1:72 1939 7TP light tank review

First To Fight PL1939-026

Another simple kit dedicated to wargaming from First to Fight manufacturer. To simplified for modelling purposed or not? Let's check it out.

The Tank

7TP was a Polish light tank, produced from 1935 to the beginning of the World War II. Developed from English 6 ton Vickers Mark E, was a significant improvement over its ancestor. During the Invasion of Poland in 1939, it was a standard tank of the Polish Army, fighting the Germans alongside the TKS and TK-3 tankettes.

In 1:72

Just recently Polish manufacturer First to Fight, known from “September 1939” model series, released a 1:72 7TP kit. It's not the first injection-moulded miniature of this particular vehicle in “gentleman's scale”. About 2002, Mirage Hobby (also from Poland) released a series of kits covering the basic types of 7TP and Vickers E light tanks. Due to heavy unification of moulds, the miniatures were divided into plenty of separate parts, which didn't appeal to everyone. First To Fight product is clearly an opposite of that. Which is quite expected, taking into account fact, that this series of simple models is marketed mostly to wargamers.

First to Fight Kit

The model in question, catalogue number PL1939-026, represents the single turret 7TP version with early hull. It comes in standard for this series, rather nice looking box. Of course traditionally we also get a few pages long, A4 size brochure with some historical notes (in Polish!), but really- who cares? OK, let's be fair- there are also a colour drawings of 7TP camouflage with references to Vallejo paints given (repeated in smaller size at the back of the kit box) so you may care a little.

Inside the cardboard package there are two small sprues from green plastic, clearly moulded without any immediately visible faults. Well, to be perfectly accurate- we get three sprues, but two of them are linked together.

First sprue- “B”, contains basic elements of the hull and couple of details. “E” is a home of turret elements and “F” contains suspension parts cast as a single piece module per side, with tracks.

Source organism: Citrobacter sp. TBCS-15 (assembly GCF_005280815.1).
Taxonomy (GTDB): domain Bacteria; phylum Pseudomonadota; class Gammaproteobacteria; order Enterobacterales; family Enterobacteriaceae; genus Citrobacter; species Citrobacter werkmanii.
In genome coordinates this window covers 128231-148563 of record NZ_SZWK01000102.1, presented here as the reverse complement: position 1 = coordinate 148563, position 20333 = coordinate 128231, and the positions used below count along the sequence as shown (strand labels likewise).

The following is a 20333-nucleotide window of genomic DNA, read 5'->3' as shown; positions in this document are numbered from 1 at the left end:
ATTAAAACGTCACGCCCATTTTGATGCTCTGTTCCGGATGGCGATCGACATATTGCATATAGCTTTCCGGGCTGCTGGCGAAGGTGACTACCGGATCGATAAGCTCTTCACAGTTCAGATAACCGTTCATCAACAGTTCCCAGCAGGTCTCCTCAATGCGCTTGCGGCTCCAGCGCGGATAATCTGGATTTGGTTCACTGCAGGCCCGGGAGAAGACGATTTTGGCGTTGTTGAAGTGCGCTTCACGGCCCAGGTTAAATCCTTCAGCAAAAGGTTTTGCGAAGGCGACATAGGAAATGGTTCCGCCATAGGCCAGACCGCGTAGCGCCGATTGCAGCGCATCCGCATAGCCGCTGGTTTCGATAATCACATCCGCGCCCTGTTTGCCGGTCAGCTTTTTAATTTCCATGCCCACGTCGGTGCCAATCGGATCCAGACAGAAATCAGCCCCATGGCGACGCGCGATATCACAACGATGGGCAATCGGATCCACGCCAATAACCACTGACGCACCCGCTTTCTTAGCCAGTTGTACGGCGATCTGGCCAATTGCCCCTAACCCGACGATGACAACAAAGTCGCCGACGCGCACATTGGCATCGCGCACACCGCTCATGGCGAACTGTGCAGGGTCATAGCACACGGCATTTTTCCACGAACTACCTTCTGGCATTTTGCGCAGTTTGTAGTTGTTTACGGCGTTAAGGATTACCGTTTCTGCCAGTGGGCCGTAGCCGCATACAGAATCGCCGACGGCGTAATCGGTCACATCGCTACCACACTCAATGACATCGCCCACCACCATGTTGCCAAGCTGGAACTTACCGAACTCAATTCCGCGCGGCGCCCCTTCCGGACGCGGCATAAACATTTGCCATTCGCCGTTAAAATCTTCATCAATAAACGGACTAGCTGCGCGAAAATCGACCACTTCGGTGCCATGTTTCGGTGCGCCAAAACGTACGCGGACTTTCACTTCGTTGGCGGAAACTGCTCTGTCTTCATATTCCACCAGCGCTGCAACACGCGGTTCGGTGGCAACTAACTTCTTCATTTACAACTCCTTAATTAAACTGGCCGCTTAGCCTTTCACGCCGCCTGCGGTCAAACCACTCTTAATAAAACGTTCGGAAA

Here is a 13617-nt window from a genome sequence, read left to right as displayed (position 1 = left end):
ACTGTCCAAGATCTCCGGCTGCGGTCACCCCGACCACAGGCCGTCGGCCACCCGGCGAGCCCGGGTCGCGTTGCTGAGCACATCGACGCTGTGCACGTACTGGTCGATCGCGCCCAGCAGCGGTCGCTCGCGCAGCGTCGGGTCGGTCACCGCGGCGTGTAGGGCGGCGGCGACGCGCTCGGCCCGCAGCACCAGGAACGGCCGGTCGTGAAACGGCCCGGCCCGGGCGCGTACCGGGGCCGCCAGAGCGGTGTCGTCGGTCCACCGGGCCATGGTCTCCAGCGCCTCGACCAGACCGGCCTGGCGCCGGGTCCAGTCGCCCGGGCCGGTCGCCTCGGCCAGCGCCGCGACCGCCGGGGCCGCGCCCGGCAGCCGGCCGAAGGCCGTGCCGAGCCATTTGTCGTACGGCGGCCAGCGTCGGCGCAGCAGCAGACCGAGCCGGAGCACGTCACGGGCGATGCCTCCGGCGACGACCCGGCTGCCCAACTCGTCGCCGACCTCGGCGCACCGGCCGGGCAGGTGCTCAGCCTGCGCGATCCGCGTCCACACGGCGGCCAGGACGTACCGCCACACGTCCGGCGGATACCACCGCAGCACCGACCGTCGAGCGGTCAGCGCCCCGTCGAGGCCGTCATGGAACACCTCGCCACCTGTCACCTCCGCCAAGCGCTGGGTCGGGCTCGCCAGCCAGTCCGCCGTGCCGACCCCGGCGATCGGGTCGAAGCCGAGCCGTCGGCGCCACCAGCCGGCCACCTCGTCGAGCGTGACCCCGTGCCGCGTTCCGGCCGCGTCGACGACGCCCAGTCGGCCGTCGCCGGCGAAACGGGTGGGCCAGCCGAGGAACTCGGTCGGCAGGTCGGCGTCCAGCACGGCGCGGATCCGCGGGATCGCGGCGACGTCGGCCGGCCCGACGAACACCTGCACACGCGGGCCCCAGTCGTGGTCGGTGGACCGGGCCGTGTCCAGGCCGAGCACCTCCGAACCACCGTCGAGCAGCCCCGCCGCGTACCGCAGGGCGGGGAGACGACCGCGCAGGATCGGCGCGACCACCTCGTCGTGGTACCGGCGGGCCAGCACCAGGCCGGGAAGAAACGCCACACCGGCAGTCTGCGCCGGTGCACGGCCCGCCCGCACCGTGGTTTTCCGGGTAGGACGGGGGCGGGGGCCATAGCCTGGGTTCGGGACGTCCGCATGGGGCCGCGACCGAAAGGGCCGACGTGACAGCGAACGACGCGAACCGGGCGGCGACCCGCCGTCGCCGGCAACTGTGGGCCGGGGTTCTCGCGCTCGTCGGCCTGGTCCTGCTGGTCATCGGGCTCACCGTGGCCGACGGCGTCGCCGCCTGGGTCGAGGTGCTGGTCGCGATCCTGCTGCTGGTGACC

In details

So far so good. Lets look closer on some parts and complain a bit. Upper hull- lack of details (rivets, panel lines) on vertical plates. Slanting sides of engine compartment has some details, but slightly stretched. Purist may want to replace them.

Back characteristic to early single turret vehicles (with lower mounted exhaust) and twin turret ones. Lower hull with some rivets only on front and back. Bottom without any detail (OK, let it be), sides also (not so OK, but understandable because of moulding technology). So presence of rivets and panel lines on sides in the hands of modeller.

Suspension. As in the other tanks from this series- moulded in one piece module per side. Certainly the weakest point of the kit, which may discourage some modellers. But it's a cheap war-gaming kit, so what would you expect? Tracks are pretty OK, with single row of guide horns. This time the wheels are the worse piece- pairs are merged together into thick blocks of plastic.

Turret parts and the top hull plate. Nice, nothing to complain about, move along...

...and that's all. There is no decal sheet in the box, which is quite understandable due to “September '39” theme. Tactical markings on Polish military vehicles were painted over just before WWII broke out.

There is also no instruction of assembly added. Well, it sort of is- on the back of the box. Some may say that the drawings are to small. Granted. Others may wonder, why the FtF even bother with numbering the parts on the sprues, when they don't use that in the instruction drawings? But hey, this is a really simple kit, and matching that few parts isn't really a challenge. FtF also shared on its Facebook profile a high-resolution file with assembly drawings, which I guess may not be so easy to find really soon, so I've attached it to this article. Here you have it.

Conclusion

I think the photos speaks for themselves. Nicely moulded, simple kit with some drawbacks. If you can accept suspension elements moulded with tracks, and are ready to add some rivets- that may be a kit for you. Or if you just want a really simple, fast build and don't even bother with mentioned aspects. Otherwise- think twice.

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